An award-winning play about a female veteran with post-traumatic stress disorder is coming to Tampa.
The producers are getting a lot of help from people here who work closely with veterans in crisis.
Opening locally Friday at the Stageworks theater in Tampa, Ugly Lies the Bone by Lindsey Ferrentino chronicles a female American soldier coming home to Titusville after three tours in Afghanistan.
"When she returns, Jess is still coming to terms with her own physical and emotional scars as she grapples with the question of ‘What now?’ according to the theater website.
"As she undergoes a new innovative recovery process involving virtual reality, she builds a new world where she can begin to heal herself."
The play, which premiered in 2015, is "fully endorsed" by Hillsborough County’s innovative Veterans Treatment Court because it centers on a combat veteran who suffered both physical and invisible wounds of war, said D.J. Reyes, a retired Army colonel who serves as the court’s senior veteran mentor and coordinator.
Several themes are addressed in the 90-minute play, Reyes said, including the veteran’s physical, emotional and mental challenges returning back home; lost relationships with family and loved ones; resiliency; and medical care.
A panel discussion is scheduled after the 3 p.m. Saturday performance.
Among the panelists are Veterans Treatment Court Judge Michael Scionti, Carrie Elk of the Elk Institute for Psychological Health & Performance, and two graduates of the court who will talk about their experiences and challenges.
Elk provides therapy to service members and veterans, especially in the special operations community, and is now providing guidance to the Innovocative Theatre company, which is producing the play.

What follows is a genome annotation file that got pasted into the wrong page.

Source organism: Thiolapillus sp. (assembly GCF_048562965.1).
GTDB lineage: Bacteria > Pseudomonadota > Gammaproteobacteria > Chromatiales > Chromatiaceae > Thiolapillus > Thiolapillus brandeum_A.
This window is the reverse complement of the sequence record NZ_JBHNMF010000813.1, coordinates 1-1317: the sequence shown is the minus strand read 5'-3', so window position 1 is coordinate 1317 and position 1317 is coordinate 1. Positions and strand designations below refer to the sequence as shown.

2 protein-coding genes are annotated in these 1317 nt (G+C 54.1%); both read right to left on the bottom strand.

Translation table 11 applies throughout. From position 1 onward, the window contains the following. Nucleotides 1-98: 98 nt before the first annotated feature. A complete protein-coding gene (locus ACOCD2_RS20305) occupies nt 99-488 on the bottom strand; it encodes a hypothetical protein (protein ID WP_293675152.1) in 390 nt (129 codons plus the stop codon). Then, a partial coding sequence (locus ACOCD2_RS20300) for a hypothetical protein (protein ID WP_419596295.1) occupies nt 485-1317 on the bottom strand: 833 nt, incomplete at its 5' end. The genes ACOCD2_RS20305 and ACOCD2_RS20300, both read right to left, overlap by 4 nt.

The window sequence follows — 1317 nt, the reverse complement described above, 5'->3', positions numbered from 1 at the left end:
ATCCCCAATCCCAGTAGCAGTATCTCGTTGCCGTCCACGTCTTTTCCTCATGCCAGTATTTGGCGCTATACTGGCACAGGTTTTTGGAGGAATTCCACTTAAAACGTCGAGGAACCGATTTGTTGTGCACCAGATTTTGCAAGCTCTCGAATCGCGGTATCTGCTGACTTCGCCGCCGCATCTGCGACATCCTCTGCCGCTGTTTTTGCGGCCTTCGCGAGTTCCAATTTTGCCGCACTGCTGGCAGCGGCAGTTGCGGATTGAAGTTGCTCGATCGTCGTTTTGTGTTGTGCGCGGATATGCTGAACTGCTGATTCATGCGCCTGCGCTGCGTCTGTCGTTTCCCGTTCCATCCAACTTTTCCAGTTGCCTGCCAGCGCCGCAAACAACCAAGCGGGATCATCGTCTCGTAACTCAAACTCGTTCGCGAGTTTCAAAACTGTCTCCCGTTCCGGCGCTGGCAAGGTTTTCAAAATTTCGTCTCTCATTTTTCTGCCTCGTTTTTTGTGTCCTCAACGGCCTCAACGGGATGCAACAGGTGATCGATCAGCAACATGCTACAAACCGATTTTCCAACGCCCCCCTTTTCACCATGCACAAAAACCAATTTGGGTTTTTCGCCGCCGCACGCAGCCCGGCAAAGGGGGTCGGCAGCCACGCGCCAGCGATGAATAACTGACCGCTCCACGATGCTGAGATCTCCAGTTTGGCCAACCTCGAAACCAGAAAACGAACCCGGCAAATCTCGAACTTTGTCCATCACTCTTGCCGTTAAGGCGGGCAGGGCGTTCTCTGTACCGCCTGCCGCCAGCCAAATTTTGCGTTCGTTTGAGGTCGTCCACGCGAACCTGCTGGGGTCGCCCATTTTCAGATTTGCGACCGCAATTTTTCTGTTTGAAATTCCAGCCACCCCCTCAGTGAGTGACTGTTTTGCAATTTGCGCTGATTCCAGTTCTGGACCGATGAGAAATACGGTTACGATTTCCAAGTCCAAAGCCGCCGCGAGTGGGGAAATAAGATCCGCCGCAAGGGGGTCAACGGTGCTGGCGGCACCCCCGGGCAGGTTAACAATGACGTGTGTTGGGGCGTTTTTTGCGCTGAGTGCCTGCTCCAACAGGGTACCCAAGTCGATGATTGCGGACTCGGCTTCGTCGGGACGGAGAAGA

The company is "dedicated to telling Jess’s story in Ugly Lies the Bone truthfully and accurately — while still remaining true to Lindsey Ferrentino’s beautiful script," according to its Facebook page. "PTSD affects so many of our veterans; we want to get it right."
That’s why they turned for coaching to Reyes and Elk, "both of whom have tirelessly dedicated their lives to helping our country’s veterans," the Facebook page says.
The play runs through Aug. 19.
For more information, visit stageworkstheatre.org or call (813)-374-2416.
The James A. Haley Veterans’ Hospital in Tampa recently opened up a room for virtual reality therapy. It was dedicated in the name of one of my favorite people on this beat.
The Bob Silah Virtual Reality Room was dedicated in the Polytrauma Center and is named for the retired Navy captain who founded Operation Helping Hand, an organization that has been providing monthly dinners and financial support to active duty wounded and injured members since 2004.
To date, Helping Hand — part of the Military Officers Association of America — has hosted 169 consecutive dinners honoring patients. Silah died in August 2016.
The new room includes virtual reality headsets, high-speed computers and gaming systems, along with accessories. Several of the systems are on carts that can be moved to a patient’s room. Among activities the equipment can be used for are flight, driving and shooting simulations.
Patients receiving virtual reality therapy navigate through digitally created environments and complete specially designed tasks often tailored to treat a specific ailment, according to the hospital’s website. The therapy can be used to treat ailments including PTSD and opioid management.
"Tools like this will help our patients manage their pain," said hospital director Joe Battle. "It will facilitate all kinds of treatments for them. ... We want this room to be a legacy to Bob, and the special way we can honor his commitment to all those who have fought the battle."
The Pentagon announced no new deaths on ongoing operations last week.
There have been 2,347 U.S. troop deaths in support of Operation Enduring Freedom in Afghanistan; 52 U.S. troop deaths and one civilian Department of Defense employee death in support of the follow-up, Operation Freedom’s Sentinel; 55 troop deaths and two civilian deaths in support of Operation Inherent Resolve; one troop death in support of Operation Odyssey Lightning, the fight against Islamic State in Libya; one troop death in support of Operation Joint Guardian, one death classified as other contingency operations in the global war on terrorism; one death in Operation Octave Shield and six deaths in ongoing operations in Africa where, if they have a title, officials will not divulge it.
Contact Howard Altman at [email protected] or (813) 225-3112. Follow @haltman.